Wine Terroirs

Sicily and Sardinia, the ‘green’ islands of Southern Italy.

Island viticulture has always been judged separately from regions which have not been ‘isolated’ by the sea. Italy has two very important islands which represent two of the most interesting regions from a national winegrowing perspective – Sicily and Sardinia.

Recent DNA analyses of more than 2,000 grape varieties have traced the beginning of Sicilian viticulture back to the Copper Age (6,000-5,000 years ago!), while archaeological findings in Sardinia prove that the island's populations were already cultivating vitis vinifera in the Nuragic period (1800 BC to the 2nd century AD). These are two of the oldest winegrowing areas in the world which, thanks in part to their ‘isolation’, have been able to maintain truly indigenous varietal genetics. Combined with vines brought to the islands by other populations over the centuries, they now form two very varied and distinctive ampelographic bases.




Due to their particular soil and climate conditions, the two regions can pride themselves in a winegrowing approach geared towards sustainability, with Sicily holding the record for the largest area of organic vineyards (36% of its 100,000 hectares of vineyards, putting it in first place for total area of vines - more than the whole of South Africa!). In Sardinia, certified hectares are still low (less than 10% of the total), but traditional viticulture has always been respectful and sustainable, and the growth of organic vineyards has accelerated in recent years. In 2020, the region also launched a project that will involve the entire agri-food sector, including wineries, in the creation of Europe's largest organic district.


As evidence of the different approaches to sustainable winegrowing in Sicily and Sardinia, we have selected the following excellent wineries.




Palmento Costanzo


Palmento Costanzo is located in Contrada Santo Spirito, in the hamlet of Passopisciaro, on the northern side of Mount Etna. Here, Nerello Mascalese, Nerello Cappuccio, Carricante and Catarratto have always been grown organically. More than a hundred terraces, with dry lava stone walls, guard a vineyard grown using the alberello system, which climbs the slopes of the volcano from 600 to 800 metres above sea level. With this system, all the vines, even those over a century old, are supported by chestnut-wood poles. Both the construction of the new winery and the restoration of the original structure adhered to the principles of bio-architecture.


Valeria Agosta Costanzo is the heart and soul of Palmeto Costanzo


The use of natural light, thick lava stone walls which provide optimal thermal insulation, and a thermal labyrinth system running through the cellar under the floor, all combine to minimise the energy footprint. In fact, the company's aim is to showcase the natural richness of the area with minimal environmental impact.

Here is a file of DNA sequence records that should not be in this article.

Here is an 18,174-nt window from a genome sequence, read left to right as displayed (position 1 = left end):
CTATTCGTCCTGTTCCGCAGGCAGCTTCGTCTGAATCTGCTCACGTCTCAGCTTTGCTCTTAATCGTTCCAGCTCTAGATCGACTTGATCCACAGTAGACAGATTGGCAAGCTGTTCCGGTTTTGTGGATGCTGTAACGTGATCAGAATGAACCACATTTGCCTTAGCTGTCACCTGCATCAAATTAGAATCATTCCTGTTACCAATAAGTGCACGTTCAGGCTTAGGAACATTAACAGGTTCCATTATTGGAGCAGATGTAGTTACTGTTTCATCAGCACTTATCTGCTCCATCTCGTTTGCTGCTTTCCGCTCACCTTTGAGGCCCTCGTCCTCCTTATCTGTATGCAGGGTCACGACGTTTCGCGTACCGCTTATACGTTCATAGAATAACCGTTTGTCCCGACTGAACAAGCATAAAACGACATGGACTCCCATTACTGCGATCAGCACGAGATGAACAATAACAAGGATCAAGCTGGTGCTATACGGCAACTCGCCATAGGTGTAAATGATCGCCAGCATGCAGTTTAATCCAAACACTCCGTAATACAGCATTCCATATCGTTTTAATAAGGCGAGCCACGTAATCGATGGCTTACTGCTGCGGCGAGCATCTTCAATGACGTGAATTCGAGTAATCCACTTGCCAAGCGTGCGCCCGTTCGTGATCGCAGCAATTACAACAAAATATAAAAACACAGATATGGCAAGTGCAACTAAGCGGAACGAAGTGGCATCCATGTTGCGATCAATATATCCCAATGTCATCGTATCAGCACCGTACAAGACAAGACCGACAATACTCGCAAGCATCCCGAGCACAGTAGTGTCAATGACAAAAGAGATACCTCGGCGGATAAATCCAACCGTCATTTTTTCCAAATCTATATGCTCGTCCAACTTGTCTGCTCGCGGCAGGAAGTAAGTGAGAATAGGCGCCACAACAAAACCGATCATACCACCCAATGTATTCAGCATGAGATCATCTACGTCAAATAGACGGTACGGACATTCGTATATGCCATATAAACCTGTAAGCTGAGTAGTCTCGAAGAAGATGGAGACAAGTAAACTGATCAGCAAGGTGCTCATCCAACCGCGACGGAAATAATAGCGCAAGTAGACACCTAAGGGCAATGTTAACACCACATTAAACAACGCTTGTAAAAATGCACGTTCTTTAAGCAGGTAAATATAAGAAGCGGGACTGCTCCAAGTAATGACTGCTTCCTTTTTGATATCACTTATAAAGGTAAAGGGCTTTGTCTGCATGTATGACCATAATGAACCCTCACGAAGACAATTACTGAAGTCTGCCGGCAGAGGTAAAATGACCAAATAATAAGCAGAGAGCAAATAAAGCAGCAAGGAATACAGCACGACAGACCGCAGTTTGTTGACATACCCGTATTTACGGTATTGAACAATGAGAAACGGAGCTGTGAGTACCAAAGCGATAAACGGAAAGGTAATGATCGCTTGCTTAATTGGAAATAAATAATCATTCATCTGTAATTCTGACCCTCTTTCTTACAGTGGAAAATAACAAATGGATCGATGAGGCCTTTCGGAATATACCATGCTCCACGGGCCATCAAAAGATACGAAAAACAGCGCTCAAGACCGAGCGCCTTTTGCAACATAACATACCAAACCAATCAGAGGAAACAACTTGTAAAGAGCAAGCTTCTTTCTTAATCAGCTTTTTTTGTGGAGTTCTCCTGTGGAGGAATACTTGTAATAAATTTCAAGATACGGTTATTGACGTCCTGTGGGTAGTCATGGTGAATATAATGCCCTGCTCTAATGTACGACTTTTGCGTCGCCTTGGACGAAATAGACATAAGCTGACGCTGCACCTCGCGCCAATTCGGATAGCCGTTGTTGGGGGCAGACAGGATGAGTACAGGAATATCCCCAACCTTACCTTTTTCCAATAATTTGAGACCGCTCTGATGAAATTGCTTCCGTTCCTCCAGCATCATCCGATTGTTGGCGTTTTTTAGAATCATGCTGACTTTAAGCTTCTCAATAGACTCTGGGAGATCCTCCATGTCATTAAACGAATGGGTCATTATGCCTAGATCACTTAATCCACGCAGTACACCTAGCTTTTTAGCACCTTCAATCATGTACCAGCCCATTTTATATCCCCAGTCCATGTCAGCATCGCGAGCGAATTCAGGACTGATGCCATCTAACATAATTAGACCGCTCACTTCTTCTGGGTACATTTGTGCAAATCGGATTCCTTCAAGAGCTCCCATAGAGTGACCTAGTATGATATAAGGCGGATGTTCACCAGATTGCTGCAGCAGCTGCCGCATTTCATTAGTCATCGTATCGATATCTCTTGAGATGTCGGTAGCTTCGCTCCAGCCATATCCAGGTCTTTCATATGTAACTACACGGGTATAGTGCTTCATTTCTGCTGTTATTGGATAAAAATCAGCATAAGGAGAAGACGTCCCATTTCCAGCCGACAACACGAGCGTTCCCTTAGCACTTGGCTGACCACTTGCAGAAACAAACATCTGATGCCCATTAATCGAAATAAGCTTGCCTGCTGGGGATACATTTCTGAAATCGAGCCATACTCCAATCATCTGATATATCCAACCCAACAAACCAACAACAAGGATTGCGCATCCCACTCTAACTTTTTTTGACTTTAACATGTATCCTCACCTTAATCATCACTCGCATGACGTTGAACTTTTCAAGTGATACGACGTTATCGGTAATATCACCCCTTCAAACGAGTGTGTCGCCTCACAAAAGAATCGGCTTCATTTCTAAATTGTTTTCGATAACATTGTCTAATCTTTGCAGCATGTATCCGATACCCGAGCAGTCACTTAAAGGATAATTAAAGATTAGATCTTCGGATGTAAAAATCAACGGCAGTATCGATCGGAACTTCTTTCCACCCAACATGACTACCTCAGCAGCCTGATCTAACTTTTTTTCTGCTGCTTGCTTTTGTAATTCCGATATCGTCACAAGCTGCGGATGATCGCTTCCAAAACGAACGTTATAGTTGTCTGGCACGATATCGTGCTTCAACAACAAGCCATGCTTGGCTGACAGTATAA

The winery produces 100,000,000 bottles a year, 50% of them exported (USA, Japan, Sweden, Germany, Canada, France, Australia, etc.), thanks in part to its organic certification, which is increasingly in demand.


Cantine Fina


Cantine Fina, located in Marsala, is a family business run by Bruno Fina – who was the right-hand man of the renowned oenologist and father of Sassicaia, Giacomo Tachis – and his children Marco, Sergio and Federica. Fina uses his extensive knowledge of Sicily to select the best grapes from across the island with an ever-increasing focus on sustainability, so much so that today over 65% of the grapes come from organic vines.


Winemaker Bruno Fina and his children Marco, Sergio and Federica, all play a part in managing the compagny


In addition to this, the company is committed to sustainability, with 70% of its energy coming from renewable sources. In 2021, the Fina family also decided to use local suppliers for bottles and labels, to minimise the environmental impact of transportation and support the local economy. For Cantine Fina, the choice of organic was initially driven by the obvious commercial benefits, but over time it has become a matter of pride to respect the land which, fortunately, lends itself well to this type of sustainable approach. In addition to Italy, the countries that have been most receptive to the winery’s 'green' approach are Japan and the United States, with a significant volume of the 650,000 bottles produced exported there, albeit with slightly different certification procedures.




The Barbadoro company belonging to the Lirosi family is located in Caltagirone, in the province of Catania, around 500 metres above sea level. It has been a family farm for more than three generations, producing wheat, olives, oranges and, of course, wine. “The company's vineyards”, explains Francesco Lirosi, “are all bush-trained, non-irrigated and, in keeping with tradition, all field work is done by hand”. The focus on sustainability can be seen through their 1999 organic certification, and their photovoltaic system, which produces all the energy required by the vineyard, thereby reducing CO2 emissions. Francesco inherited this attention to sustainability from his parents, who based their lifestyle around respect for the environment and the importance of natural products.


In Francesco Lirosi's vineyards all the work is done manually